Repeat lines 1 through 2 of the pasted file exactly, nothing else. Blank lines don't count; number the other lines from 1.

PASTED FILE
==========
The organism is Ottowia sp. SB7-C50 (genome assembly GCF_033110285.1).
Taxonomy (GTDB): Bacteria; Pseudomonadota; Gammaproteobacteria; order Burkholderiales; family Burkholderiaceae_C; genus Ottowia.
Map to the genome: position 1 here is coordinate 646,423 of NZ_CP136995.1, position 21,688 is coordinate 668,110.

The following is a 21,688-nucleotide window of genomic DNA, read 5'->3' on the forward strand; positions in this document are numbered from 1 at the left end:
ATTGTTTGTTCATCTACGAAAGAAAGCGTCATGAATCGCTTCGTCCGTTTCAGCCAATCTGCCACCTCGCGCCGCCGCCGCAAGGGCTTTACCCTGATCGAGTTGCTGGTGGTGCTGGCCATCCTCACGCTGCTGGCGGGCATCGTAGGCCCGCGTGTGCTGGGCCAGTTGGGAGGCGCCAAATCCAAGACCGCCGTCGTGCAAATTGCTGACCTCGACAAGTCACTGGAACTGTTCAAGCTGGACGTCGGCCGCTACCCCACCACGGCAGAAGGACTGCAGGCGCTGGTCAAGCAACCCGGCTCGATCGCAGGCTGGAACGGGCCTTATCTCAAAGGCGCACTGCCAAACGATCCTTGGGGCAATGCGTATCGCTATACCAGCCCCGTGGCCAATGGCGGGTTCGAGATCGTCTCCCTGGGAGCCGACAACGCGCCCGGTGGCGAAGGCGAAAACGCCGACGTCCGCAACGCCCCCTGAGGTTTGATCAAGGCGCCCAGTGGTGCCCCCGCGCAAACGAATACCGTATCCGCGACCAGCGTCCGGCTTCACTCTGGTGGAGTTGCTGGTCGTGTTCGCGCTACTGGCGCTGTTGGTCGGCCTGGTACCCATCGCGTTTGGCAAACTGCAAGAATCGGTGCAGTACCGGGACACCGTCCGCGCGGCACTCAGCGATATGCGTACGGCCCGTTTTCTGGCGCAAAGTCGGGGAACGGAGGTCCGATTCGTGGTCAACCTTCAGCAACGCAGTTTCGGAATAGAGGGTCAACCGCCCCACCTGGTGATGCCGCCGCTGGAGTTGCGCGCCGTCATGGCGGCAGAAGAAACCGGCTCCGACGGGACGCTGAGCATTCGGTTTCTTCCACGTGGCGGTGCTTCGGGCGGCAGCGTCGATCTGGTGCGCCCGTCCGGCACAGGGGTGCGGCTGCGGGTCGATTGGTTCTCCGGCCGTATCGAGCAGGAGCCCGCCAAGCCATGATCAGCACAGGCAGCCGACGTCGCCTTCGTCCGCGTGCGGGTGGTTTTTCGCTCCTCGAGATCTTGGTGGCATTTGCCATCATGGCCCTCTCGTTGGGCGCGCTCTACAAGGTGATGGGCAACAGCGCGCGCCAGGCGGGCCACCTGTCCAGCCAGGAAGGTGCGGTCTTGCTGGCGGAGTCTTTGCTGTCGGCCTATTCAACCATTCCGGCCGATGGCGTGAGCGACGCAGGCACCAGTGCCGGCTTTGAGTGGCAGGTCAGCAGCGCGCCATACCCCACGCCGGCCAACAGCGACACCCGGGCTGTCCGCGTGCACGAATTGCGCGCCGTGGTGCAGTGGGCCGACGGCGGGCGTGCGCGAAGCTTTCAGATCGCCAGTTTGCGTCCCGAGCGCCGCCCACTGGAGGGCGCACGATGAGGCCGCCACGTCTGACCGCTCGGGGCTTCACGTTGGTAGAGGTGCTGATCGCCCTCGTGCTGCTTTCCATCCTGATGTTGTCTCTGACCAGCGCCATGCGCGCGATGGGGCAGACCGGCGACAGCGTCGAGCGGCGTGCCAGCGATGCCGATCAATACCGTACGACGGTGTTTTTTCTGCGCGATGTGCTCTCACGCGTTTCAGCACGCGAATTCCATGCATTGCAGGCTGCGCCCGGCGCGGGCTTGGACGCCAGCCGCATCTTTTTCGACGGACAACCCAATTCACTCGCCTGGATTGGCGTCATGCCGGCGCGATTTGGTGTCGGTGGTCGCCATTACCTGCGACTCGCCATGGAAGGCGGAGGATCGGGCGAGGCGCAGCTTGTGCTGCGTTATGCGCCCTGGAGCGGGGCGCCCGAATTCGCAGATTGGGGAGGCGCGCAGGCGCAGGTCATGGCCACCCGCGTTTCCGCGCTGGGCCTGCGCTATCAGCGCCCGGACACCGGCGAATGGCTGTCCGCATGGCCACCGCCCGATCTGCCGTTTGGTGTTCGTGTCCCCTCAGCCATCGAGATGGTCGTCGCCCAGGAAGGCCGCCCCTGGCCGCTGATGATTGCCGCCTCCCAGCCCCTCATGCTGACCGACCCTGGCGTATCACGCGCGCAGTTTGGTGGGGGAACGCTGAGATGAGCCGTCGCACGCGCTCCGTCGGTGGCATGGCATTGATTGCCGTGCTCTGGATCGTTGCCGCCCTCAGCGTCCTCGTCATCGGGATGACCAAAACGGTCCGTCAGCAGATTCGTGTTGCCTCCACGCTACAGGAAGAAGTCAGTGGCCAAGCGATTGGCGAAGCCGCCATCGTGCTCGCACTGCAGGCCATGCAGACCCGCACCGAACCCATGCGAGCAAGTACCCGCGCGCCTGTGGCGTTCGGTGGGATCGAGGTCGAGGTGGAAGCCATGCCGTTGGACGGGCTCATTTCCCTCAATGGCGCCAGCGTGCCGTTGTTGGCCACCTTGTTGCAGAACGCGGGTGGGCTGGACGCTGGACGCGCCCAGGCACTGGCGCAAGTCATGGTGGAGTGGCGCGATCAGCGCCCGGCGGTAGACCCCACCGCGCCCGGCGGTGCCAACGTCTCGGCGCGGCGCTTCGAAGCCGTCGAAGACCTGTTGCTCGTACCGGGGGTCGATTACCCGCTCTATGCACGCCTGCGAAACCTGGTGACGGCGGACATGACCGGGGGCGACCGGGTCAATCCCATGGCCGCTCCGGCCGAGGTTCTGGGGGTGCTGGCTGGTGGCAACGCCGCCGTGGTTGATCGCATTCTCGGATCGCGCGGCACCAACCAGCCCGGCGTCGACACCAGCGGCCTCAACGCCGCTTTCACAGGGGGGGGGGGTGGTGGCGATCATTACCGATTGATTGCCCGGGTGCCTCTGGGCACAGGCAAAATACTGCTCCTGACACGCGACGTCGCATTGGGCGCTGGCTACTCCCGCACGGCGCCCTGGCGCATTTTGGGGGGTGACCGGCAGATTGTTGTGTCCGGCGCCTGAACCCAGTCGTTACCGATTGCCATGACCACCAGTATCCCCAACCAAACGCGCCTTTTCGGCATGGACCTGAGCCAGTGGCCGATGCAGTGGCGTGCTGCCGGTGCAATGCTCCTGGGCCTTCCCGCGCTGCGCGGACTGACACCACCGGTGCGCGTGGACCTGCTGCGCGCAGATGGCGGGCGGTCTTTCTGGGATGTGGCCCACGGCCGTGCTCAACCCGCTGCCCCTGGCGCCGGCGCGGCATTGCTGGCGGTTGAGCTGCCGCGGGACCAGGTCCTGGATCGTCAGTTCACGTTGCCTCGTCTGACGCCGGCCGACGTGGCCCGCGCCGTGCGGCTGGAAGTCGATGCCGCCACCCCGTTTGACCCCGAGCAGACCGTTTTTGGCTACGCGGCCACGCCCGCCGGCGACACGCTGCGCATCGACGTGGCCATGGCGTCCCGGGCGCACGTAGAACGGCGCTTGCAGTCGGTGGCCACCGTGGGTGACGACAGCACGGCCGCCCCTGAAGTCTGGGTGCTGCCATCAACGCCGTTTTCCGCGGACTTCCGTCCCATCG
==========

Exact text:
The organism is Ottowia sp. SB7-C50 (genome assembly GCF_033110285.1).
Taxonomy (GTDB): Bacteria; Pseudomonadota; Gammaproteobacteria; order Burkholderiales; family Burkholderiaceae_C; genus Ottowia.